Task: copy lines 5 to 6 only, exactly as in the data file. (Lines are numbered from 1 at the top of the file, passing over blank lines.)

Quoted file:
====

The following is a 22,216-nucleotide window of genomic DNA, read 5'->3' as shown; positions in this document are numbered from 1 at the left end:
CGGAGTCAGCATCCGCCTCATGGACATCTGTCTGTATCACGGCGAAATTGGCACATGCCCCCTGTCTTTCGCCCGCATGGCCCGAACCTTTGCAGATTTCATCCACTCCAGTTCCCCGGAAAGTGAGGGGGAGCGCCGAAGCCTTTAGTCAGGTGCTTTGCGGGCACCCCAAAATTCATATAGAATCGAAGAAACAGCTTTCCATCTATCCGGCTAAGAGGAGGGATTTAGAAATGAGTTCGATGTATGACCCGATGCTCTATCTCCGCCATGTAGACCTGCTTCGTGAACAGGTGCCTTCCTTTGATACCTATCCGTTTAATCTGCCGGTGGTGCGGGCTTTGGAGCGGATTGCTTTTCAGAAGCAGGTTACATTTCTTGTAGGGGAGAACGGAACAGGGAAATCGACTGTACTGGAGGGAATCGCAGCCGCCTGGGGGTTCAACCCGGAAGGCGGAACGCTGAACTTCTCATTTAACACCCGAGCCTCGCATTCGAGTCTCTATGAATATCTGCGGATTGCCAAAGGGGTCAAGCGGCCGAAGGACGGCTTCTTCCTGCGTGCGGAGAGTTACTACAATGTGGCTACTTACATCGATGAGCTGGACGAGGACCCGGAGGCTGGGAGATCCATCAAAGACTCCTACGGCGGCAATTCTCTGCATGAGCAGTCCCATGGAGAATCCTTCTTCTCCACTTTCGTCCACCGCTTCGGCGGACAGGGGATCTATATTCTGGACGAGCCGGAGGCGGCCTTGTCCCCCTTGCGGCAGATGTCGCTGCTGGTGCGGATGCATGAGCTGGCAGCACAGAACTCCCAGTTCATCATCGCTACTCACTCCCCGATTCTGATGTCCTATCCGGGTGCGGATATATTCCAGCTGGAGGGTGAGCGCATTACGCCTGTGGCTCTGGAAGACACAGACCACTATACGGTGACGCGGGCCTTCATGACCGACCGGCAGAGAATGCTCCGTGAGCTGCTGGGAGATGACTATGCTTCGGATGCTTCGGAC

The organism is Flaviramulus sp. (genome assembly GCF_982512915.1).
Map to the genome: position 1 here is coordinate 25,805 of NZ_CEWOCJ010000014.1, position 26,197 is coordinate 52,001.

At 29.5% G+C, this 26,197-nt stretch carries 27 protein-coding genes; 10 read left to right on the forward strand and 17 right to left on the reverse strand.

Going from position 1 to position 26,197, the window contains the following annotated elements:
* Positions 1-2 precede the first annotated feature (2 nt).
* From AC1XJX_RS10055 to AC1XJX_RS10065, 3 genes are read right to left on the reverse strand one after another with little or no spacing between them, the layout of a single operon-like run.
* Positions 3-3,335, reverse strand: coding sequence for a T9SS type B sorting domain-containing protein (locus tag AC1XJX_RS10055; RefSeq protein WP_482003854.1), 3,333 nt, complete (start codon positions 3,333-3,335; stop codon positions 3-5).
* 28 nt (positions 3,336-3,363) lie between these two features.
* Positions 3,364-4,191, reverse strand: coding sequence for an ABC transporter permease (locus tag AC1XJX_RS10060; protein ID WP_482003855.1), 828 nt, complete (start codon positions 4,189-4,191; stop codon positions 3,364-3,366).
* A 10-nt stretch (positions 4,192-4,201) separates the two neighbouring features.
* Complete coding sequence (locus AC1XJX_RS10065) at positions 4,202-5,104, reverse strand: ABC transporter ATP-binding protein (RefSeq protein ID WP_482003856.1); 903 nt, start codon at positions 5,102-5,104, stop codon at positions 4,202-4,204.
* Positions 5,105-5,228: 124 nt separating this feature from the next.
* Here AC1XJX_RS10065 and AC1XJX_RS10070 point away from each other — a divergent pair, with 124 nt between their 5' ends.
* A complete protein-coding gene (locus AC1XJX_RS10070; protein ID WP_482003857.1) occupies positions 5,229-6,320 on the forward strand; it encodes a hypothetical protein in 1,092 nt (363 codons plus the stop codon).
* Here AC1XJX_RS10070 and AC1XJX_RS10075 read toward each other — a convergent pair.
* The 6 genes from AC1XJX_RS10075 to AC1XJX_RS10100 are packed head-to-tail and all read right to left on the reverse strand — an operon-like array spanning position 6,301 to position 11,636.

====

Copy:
At 29.5% G+C, this 26,197-nt stretch carries 27 protein-coding genes; 10 read left to right on the forward strand and 17 right to left on the reverse strand.

Going from position 1 to position 26,197, the window contains the following annotated elements: